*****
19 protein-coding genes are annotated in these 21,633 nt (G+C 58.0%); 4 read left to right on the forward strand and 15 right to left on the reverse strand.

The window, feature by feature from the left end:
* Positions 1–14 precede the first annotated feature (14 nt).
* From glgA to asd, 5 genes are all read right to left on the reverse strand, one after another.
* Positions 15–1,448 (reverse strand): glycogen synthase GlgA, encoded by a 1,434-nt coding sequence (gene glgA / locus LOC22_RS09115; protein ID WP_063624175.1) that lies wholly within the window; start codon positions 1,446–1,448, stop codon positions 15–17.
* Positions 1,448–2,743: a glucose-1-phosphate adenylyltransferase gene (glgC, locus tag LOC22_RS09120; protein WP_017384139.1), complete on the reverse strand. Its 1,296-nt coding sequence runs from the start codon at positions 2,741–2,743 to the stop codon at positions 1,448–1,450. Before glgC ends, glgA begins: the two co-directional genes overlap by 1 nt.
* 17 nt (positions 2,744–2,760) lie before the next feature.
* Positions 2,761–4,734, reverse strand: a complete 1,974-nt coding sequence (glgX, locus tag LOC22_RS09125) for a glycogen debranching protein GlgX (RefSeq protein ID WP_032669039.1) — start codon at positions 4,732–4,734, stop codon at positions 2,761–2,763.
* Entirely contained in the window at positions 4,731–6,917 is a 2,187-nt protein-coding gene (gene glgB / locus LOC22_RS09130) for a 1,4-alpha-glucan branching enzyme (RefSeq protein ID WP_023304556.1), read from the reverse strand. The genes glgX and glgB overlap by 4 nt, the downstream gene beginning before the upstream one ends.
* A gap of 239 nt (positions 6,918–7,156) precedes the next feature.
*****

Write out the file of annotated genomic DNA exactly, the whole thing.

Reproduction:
19 protein-coding genes are annotated in these 21,633 nt (G+C 58.0%); 4 read left to right on the forward strand and 15 right to left on the reverse strand.

The window, feature by feature from the left end:
* Positions 1–14 precede the first annotated feature (14 nt).
* From glgA to asd, 5 genes are all read right to left on the reverse strand, one after another.
* Positions 15–1,448 (reverse strand): glycogen synthase GlgA, encoded by a 1,434-nt coding sequence (gene glgA / locus LOC22_RS09115; protein ID WP_063624175.1) that lies wholly within the window; start codon positions 1,446–1,448, stop codon positions 15–17.
* Positions 1,448–2,743: a glucose-1-phosphate adenylyltransferase gene (glgC, locus tag LOC22_RS09120; protein WP_017384139.1), complete on the reverse strand. Its 1,296-nt coding sequence runs from the start codon at positions 2,741–2,743 to the stop codon at positions 1,448–1,450. Before glgC ends, glgA begins: the two co-directional genes overlap by 1 nt.
* 17 nt (positions 2,744–2,760) lie before the next feature.
* Positions 2,761–4,734, reverse strand: a complete 1,974-nt coding sequence (glgX, locus tag LOC22_RS09125) for a glycogen debranching protein GlgX (RefSeq protein ID WP_032669039.1) — start codon at positions 4,732–4,734, stop codon at positions 2,761–2,763.
* Entirely contained in the window at positions 4,731–6,917 is a 2,187-nt protein-coding gene (gene glgB / locus LOC22_RS09130) for a 1,4-alpha-glucan branching enzyme (RefSeq protein ID WP_023304556.1), read from the reverse strand. The genes glgX and glgB overlap by 4 nt, the downstream gene beginning before the upstream one ends.
* A gap of 239 nt (positions 6,918–7,156) precedes the next feature.